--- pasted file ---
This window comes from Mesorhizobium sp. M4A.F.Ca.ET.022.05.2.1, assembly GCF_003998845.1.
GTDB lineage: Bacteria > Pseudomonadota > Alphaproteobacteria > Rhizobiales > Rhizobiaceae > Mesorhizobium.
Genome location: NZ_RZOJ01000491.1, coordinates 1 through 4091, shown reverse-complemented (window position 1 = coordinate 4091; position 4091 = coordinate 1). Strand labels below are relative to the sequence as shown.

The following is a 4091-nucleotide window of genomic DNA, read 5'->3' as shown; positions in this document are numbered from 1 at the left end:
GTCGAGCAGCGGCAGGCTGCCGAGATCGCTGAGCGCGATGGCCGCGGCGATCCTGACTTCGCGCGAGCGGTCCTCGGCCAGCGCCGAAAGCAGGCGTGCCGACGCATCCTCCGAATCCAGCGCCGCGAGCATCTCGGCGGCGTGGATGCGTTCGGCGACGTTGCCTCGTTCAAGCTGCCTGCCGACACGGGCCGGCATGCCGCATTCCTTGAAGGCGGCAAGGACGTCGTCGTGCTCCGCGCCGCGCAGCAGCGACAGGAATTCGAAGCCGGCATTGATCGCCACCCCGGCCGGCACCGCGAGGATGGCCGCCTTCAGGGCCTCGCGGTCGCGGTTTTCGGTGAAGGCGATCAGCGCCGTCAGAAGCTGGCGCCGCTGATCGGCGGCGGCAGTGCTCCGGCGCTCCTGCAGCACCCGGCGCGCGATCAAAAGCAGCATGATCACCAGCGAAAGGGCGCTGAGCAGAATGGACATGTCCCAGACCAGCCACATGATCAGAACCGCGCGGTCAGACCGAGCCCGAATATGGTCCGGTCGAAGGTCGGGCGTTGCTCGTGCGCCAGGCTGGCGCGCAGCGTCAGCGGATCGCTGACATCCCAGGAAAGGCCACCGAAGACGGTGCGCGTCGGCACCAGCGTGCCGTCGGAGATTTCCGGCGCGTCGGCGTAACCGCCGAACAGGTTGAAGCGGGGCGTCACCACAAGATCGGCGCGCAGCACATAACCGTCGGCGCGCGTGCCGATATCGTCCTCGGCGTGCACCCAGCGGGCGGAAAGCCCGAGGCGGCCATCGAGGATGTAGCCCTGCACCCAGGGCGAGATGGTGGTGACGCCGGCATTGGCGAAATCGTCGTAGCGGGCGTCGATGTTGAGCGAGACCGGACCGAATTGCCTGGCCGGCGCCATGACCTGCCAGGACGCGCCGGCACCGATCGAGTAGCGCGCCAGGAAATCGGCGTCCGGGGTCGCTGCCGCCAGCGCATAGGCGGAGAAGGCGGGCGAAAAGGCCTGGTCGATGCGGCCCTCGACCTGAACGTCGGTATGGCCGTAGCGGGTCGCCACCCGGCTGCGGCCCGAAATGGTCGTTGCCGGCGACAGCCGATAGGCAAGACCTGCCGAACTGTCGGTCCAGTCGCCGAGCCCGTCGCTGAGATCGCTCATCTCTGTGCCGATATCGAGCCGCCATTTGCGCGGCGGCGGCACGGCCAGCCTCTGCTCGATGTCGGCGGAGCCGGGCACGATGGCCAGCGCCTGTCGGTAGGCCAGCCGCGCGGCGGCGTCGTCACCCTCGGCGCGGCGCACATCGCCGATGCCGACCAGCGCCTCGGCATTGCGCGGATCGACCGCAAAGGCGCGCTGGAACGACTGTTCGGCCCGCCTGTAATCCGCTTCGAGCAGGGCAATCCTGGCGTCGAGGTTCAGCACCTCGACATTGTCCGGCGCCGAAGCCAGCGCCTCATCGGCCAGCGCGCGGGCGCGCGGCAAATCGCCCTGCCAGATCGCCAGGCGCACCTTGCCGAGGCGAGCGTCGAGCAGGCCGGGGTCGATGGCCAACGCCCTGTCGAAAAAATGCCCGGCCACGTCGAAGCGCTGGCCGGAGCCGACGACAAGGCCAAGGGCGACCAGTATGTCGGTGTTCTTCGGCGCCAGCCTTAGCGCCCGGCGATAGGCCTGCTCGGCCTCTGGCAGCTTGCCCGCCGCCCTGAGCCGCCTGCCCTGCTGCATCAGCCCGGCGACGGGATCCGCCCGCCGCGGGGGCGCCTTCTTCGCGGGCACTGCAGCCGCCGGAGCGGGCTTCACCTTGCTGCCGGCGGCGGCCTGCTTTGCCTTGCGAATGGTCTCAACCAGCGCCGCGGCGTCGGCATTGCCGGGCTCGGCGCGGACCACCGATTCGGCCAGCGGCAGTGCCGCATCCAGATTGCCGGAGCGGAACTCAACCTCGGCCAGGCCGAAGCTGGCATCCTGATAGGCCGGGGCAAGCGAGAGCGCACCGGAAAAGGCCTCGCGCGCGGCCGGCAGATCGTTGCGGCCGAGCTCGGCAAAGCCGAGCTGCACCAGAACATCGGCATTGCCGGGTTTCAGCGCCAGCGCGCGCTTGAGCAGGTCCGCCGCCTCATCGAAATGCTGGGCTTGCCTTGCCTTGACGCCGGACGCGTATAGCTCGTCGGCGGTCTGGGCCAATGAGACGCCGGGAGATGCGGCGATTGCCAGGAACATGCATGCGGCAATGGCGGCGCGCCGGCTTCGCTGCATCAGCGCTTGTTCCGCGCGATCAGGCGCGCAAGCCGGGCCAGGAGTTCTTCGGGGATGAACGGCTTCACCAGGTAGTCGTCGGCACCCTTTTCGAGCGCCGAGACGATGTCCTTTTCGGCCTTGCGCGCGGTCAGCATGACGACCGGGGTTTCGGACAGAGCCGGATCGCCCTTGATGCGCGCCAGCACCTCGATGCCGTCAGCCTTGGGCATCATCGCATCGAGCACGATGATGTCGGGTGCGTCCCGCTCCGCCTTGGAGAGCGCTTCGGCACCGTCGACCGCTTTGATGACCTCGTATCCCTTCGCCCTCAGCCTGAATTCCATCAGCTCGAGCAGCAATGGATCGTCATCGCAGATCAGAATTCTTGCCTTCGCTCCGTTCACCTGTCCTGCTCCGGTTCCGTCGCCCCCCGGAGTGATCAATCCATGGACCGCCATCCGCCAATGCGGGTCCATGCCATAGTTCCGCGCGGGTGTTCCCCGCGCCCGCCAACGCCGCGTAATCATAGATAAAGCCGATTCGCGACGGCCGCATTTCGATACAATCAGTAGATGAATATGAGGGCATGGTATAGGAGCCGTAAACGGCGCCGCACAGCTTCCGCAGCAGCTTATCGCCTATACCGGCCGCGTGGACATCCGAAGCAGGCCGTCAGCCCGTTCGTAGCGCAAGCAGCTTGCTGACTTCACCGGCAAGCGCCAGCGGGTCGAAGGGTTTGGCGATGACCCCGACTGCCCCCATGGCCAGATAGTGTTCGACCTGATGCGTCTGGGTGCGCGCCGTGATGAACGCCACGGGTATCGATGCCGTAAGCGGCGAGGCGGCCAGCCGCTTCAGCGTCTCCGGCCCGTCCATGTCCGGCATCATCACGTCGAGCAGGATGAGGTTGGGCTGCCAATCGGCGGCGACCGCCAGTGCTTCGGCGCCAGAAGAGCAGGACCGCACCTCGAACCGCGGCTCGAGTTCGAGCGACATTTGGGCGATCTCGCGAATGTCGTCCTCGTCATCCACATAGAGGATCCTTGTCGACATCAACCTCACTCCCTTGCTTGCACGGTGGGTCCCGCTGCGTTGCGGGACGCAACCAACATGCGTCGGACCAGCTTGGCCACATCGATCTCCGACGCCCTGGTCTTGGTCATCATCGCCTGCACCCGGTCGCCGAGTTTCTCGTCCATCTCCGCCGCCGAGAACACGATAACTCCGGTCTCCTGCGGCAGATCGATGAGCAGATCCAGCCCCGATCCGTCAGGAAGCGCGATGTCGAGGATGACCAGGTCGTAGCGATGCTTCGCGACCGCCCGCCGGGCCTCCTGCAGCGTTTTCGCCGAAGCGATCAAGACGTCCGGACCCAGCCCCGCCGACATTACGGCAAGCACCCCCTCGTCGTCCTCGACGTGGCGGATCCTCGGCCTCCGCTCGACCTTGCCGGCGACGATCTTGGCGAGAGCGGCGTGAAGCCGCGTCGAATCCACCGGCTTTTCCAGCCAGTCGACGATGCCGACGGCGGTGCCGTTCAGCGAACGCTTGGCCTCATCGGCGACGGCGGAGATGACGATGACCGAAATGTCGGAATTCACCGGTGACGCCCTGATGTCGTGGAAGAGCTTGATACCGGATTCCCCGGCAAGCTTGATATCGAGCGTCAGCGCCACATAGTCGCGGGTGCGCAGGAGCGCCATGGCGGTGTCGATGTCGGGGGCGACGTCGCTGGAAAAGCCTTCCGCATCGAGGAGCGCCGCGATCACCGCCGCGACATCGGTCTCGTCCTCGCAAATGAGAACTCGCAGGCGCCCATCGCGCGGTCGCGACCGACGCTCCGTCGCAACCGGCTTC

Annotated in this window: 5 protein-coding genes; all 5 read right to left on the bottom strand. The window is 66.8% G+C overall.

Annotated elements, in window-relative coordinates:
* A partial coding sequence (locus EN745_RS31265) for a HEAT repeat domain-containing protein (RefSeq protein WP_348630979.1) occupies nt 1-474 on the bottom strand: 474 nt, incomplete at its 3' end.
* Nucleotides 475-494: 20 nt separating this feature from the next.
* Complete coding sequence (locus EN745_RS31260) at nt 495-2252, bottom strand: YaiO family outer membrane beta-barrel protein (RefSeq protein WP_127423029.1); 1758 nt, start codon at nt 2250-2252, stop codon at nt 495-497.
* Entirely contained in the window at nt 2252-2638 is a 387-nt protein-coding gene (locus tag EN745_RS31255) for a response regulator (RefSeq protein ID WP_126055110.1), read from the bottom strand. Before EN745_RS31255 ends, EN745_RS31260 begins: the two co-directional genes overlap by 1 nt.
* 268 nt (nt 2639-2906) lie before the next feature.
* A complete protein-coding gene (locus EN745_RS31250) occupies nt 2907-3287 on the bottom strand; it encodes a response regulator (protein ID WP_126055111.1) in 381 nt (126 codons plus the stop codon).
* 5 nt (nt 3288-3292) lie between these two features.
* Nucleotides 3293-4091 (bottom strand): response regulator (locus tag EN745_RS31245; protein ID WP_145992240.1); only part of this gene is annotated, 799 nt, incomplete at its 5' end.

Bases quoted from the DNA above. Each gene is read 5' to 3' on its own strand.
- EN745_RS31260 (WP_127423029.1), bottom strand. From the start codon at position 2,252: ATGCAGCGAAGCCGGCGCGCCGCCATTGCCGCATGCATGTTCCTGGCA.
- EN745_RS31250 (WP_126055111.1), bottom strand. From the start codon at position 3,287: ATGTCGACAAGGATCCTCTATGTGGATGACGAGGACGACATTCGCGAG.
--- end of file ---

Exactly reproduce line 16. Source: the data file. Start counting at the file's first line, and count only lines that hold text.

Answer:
Bases quoted from the DNA above. Each gene is read 5' to 3' on its own strand.